Did Custer disobey Terry's orders by crossing the divide? Jun 9, 2015 22:25:49 GMT -5
Post by keogh on Jun 9, 2015 22:25:49 GMT -5
It is possible that Custer could articulate why he deviated from the order and provide his sufficient reason to do so. The order was clear in this instance that Terry believed the trail would turn yet he wanted Custer to continue up the Rosebud.
"He will, however, indicate to you his own views of what your action should be, and he desires that you should conform to them unless you shall see sufficient reason for departing from them...."
So what evidence are you offering that Custer had sufficient reason to deviate?
That this was an order was made clear by Custer to his wife so he clearly viewed the desires as an order. What do you think Terry meant by stating he wanted Custer to continue up the Rosebud even if the trail turned as he thought it might? Why even put such a specific desire in the order?
Of course, only Custer himself could answer that question, but whatever answer he gave would be sufficient reason as Terry left its discretion to deviate from his suggested plans entirely up to Custer. The fact is that Custer did not need to justify his reasons for deviating from Terry's suggestions. He only needed to "see sufficient reason for departing from them." The sufficiency for doing so would lie with Custer, not Terry.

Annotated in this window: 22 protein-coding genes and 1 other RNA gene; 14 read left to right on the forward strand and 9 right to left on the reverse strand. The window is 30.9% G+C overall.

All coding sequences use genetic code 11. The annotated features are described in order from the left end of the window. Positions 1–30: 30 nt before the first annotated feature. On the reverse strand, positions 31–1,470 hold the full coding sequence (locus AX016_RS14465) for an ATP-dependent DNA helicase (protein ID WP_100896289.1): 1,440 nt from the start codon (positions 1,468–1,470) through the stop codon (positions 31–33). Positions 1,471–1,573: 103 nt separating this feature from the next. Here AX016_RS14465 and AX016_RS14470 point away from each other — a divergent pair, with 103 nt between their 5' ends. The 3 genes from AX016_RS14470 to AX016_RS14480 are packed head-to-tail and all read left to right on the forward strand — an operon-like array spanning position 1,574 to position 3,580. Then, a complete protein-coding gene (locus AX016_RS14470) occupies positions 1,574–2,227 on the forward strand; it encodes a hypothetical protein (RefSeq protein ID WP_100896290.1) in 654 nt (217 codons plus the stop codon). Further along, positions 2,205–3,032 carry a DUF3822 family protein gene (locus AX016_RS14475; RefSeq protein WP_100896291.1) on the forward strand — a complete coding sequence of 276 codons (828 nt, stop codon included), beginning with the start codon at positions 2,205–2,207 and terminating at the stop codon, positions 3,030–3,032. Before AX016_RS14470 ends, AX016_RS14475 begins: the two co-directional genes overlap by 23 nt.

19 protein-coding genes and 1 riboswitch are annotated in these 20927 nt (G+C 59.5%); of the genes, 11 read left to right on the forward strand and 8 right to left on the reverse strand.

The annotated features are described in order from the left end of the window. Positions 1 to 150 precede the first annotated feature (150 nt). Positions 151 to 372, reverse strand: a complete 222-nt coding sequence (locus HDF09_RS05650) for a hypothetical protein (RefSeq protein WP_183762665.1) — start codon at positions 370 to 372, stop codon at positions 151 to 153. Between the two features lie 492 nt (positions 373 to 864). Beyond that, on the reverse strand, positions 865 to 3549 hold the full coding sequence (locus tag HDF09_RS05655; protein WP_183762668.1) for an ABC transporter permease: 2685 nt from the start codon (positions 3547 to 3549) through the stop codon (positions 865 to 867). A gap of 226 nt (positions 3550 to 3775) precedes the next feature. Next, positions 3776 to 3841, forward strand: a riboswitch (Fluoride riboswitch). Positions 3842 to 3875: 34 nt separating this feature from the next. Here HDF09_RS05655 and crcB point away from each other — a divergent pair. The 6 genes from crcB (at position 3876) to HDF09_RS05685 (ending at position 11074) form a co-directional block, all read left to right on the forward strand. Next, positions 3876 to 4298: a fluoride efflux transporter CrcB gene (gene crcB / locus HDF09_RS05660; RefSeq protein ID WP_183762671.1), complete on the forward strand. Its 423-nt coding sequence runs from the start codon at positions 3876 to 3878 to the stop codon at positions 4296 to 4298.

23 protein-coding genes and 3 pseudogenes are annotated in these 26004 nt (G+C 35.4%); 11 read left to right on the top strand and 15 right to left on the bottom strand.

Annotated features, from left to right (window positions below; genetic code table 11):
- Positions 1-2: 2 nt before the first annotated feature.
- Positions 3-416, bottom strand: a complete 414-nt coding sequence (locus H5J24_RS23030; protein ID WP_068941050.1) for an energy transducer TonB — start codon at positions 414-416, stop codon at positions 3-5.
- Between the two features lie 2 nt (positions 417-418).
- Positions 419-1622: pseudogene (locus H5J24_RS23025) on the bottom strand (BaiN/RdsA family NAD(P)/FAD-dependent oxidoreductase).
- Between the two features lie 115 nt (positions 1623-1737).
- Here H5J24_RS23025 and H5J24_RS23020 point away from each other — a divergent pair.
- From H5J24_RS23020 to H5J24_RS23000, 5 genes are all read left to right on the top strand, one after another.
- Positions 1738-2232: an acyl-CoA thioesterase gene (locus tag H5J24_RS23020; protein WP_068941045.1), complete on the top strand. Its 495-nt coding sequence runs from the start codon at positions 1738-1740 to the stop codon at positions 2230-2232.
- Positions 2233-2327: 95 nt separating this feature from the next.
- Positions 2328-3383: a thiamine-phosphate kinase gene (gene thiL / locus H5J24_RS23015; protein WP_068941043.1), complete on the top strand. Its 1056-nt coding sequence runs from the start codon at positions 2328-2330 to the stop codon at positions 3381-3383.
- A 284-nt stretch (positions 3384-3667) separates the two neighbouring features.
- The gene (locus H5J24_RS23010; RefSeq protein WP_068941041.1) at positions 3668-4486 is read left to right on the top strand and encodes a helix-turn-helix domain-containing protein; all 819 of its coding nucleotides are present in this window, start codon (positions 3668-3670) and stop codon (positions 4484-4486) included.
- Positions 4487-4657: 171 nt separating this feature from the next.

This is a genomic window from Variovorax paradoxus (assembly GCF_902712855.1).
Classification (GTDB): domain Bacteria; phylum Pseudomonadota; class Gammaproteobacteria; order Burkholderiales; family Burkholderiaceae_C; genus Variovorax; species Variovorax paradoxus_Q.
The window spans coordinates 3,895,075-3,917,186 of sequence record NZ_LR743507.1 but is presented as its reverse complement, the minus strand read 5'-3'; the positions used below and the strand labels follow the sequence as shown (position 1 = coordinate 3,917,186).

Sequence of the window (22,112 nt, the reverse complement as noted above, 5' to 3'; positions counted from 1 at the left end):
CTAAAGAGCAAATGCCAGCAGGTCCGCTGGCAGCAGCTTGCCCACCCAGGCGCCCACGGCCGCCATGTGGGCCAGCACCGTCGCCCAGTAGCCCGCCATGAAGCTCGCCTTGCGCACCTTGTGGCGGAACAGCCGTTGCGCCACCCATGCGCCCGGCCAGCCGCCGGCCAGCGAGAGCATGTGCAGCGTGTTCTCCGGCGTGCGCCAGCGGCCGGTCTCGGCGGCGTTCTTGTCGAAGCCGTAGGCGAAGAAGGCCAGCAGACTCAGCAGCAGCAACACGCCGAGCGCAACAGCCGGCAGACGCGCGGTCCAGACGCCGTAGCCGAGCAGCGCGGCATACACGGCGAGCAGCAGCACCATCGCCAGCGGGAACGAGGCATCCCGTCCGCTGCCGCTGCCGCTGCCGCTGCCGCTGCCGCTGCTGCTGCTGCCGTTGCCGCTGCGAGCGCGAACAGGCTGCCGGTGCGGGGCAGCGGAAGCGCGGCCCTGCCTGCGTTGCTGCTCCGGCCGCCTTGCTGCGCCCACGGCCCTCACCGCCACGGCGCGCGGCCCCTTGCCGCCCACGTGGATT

From a purely speculative viewpoint, however, I would suggest one possible reason that would provide sufficient reasons for Custer to depart from Terry's flawed plans (as pointed out so well by Walter Camp). And that reason would be the freshness and location of the trail where it was found to cross the divide. Neither Terry nor Custer knew exactly how fresh that trail would be, nor that Custer's command would be only 23 miles away from their objective when it was discovered. If Custer felt that had he continued
Again, we can speculate on this all we want, but it was only Custer who needed to justify his sufficient reasons, and that, only to himself. For whatever reasons, Terry wisely chose to give Custer a free hand in deviating from his suggested plans if he saw fit to do so. And Custer saw fit to do so.